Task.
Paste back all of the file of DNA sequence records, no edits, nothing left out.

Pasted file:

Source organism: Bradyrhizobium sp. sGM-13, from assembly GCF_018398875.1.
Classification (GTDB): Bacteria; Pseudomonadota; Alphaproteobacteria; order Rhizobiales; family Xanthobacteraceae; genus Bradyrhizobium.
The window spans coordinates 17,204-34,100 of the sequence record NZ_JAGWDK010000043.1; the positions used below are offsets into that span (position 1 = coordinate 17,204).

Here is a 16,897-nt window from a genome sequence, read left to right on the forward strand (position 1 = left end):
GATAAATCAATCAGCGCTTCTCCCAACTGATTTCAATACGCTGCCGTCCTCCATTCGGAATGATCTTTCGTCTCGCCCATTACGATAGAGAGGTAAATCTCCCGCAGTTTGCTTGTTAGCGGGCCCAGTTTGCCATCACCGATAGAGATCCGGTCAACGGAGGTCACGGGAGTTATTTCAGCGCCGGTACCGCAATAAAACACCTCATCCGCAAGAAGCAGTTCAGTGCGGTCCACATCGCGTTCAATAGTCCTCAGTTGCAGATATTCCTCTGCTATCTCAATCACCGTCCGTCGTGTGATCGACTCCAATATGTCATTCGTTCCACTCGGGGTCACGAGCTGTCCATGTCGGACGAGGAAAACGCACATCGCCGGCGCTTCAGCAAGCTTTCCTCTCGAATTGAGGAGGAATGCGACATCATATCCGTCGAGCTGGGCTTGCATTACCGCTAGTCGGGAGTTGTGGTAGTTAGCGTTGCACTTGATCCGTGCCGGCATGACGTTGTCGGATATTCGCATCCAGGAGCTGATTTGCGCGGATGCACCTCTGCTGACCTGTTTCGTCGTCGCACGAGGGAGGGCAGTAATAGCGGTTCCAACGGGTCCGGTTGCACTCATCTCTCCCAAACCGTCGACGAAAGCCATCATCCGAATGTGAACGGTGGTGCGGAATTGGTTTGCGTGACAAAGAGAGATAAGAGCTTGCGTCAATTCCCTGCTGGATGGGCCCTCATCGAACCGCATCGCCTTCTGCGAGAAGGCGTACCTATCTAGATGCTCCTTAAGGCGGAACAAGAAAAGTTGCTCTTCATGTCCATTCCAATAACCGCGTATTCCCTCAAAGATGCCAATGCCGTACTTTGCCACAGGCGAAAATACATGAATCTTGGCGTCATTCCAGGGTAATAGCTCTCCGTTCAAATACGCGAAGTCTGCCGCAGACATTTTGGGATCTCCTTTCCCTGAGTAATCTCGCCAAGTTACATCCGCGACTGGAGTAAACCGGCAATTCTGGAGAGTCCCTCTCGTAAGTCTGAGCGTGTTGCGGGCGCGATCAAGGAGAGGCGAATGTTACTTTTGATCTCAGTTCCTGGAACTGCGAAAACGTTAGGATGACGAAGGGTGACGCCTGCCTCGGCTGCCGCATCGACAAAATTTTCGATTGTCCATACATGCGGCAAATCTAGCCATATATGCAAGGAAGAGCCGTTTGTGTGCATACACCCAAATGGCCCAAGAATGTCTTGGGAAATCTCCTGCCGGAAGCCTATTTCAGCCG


Source organism: Bradyrhizobium sp. sGM-13, from assembly GCF_018398875.1.
Classification (GTDB): Bacteria; Pseudomonadota; Alphaproteobacteria; order Rhizobiales; family Xanthobacteraceae; genus Bradyrhizobium.
The window spans coordinates 17,204-34,100 of the sequence record NZ_JAGWDK010000043.1; the positions used below are offsets into that span (position 1 = coordinate 17,204).

Here is a 16,897-nt window from a genome sequence, read left to right on the forward strand (position 1 = left end):
GATAAATCAATCAGCGCTTCTCCCAACTGATTTCAATACGCTGCCGTCCTCCATTCGGAATGATCTTTCGTCTCGCCCATTACGATAGAGAGGTAAATCTCCCGCAGTTTGCTTGTTAGCGGGCCCAGTTTGCCATCACCGATAGAGATCCGGTCAACGGAGGTCACGGGAGTTATTTCAGCGCCGGTACCGCAATAAAACACCTCATCCGCAAGAAGCAGTTCAGTGCGGTCCACATCGCGTTCAATAGTCCTCAGTTGCAGATATTCCTCTGCTATCTCAATCACCGTCCGTCGTGTGATCGACTCCAATATGTCATTCGTTCCACTCGGGGTCACGAGCTGTCCATGTCGGACGAGGAAAACGCACATCGCCGGCGCTTCAGCAAGCTTTCCTCTCGAATTGAGGAGGAATGCGACATCATATCCGTCGAGCTGGGCTTGCATTACCGCTAGTCGGGAGTTGTGGTAGTTAGCGTTGCACTTGATCCGTGCCGGCATGACGTTGTCGGATATTCGCATCCAGGAGCTGATTTGCGCGGATGCACCTCTGCTGACCTGTTTCGTCGTCGCACGAGGGAGGGCAGTAATAGCGGTTCCAACGGGTCCGGTTGCACTCATCTCTCCCAAACCGTCGACGAAAGCCATCATCCGAATGTGAACGGTGGTGCGGAATTGGTTTGCGTGACAAAGAGAGATAAGAGCTTGCGTCAATTCCCTGCTGGATGGGCCCTCATCGAACCGCATCGCCTTCTGCGAGAAGGCGTACCTATCTAGATGCTCCTTAAGGCGGAACAAGAAAAGTTGCTCTTCATGTCCATTCCAATAACCGCGTATTCCCTCAAAGATGCCAATGCCGTACTTTGCCACAGGCGAAAATACATGAATCTTGGCGTCATTCCAGGGTAATAGCTCTCCGTTCAAATACGCGAAGTCTGCCGCAGACATTTTGGGATCTCCTTTCCCTGAGTAATCTCGCCAAGTTACATCCGCGACTGGAGTAAACCGGCAATTCTGGAGAGTCCCTCTCGTAAGTCTGAGCGTGTTGCGGGCGCGATCAAGGAGAGGCGAATGTTACTTTTGATCTCAGTTCCTGGAACTGCGAAAACGTTAGGATGACGAAGGGTGACGCCTGCCTCGGCTGCCGCATCGACAAAATTTTCGATTGTCCATACATGCGGCAAATCTAGCCATATATGCAAGGAAGAGCCGTTTGTGTGCATACACCCAAATGGCCCAAGAATGTCTTGGGAAATCTCCTGCCGGAAGCCTATTTCAGCCG